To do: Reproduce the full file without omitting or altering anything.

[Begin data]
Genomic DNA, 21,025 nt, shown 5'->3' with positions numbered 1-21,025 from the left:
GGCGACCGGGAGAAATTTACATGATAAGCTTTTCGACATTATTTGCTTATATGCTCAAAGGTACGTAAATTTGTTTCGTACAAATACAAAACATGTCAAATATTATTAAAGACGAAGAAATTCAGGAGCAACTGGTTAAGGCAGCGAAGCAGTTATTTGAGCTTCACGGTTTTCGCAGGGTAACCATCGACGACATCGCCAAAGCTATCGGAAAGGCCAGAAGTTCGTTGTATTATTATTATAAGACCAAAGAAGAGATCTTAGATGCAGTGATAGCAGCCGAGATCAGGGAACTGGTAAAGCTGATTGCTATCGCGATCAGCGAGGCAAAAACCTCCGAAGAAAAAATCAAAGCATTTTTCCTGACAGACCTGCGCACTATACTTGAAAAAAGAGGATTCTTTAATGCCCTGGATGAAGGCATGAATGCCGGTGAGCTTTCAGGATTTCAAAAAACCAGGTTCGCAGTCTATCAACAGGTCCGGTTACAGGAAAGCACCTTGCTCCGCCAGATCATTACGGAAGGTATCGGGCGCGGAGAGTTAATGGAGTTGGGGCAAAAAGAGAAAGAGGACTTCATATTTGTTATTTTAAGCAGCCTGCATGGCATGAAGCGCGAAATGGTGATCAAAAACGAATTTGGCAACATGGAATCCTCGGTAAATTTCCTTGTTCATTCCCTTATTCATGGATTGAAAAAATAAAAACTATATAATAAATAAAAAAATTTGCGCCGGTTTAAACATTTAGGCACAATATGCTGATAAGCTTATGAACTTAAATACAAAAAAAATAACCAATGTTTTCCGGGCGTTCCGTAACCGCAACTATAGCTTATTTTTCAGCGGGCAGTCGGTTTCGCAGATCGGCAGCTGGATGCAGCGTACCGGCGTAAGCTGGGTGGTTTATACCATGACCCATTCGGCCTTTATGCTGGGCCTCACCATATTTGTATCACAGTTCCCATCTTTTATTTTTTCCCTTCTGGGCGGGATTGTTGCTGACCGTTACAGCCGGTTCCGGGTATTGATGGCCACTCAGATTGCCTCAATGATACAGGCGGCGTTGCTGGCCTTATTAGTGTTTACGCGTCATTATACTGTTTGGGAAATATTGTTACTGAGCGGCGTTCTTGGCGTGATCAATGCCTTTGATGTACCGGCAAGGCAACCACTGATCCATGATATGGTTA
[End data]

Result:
Genomic DNA, 21,025 nt, shown 5'->3' with positions numbered 1-21,025 from the left:
GGCGACCGGGAGAAATTTACATGATAAGCTTTTCGACATTATTTGCTTATATGCTCAAAGGTACGTAAATTTGTTTCGTACAAATACAAAACATGTCAAATATTATTAAAGACGAAGAAATTCAGGAGCAACTGGTTAAGGCAGCGAAGCAGTTATTTGAGCTTCACGGTTTTCGCAGGGTAACCATCGACGACATCGCCAAAGCTATCGGAAAGGCCAGAAGTTCGTTGTATTATTATTATAAGACCAAAGAAGAGATCTTAGATGCAGTGATAGCAGCCGAGATCAGGGAACTGGTAAAGCTGATTGCTATCGCGATCAGCGAGGCAAAAACCTCCGAAGAAAAAATCAAAGCATTTTTCCTGACAGACCTGCGCACTATACTTGAAAAAAGAGGATTCTTTAATGCCCTGGATGAAGGCATGAATGCCGGTGAGCTTTCAGGATTTCAAAAAACCAGGTTCGCAGTCTATCAACAGGTCCGGTTACAGGAAAGCACCTTGCTCCGCCAGATCATTACGGAAGGTATCGGGCGCGGAGAGTTAATGGAGTTGGGGCAAAAAGAGAAAGAGGACTTCATATTTGTTATTTTAAGCAGCCTGCATGGCATGAAGCGCGAAATGGTGATCAAAAACGAATTTGGCAACATGGAATCCTCGGTAAATTTCCTTGTTCATTCCCTTATTCATGGATTGAAAAAATAAAAACTATATAATAAATAAAAAAATTTGCGCCGGTTTAAACATTTAGGCACAATATGCTGATAAGCTTATGAACTTAAATACAAAAAAAATAACCAATGTTTTCCGGGCGTTCCGTAACCGCAACTATAGCTTATTTTTCAGCGGGCAGTCGGTTTCGCAGATCGGCAGCTGGATGCAGCGTACCGGCGTAAGCTGGGTGGTTTATACCATGACCCATTCGGCCTTTATGCTGGGCCTCACCATATTTGTATCACAGTTCCCATCTTTTATTTTTTCCCTTCTGGGCGGGATTGTTGCTGACCGTTACAGCCGGTTCCGGGTATTGATGGCCACTCAGATTGCCTCAATGATACAGGCGGCGTTGCTGGCCTTATTAGTGTTTACGCGTCATTATACTGTTTGGGAAATATTGTTACTGAGCGGCGTTCTTGGCGTGATCAATGCCTTTGATGTACCGGCAAGGCAACCACTGATCCATGATATGGTTA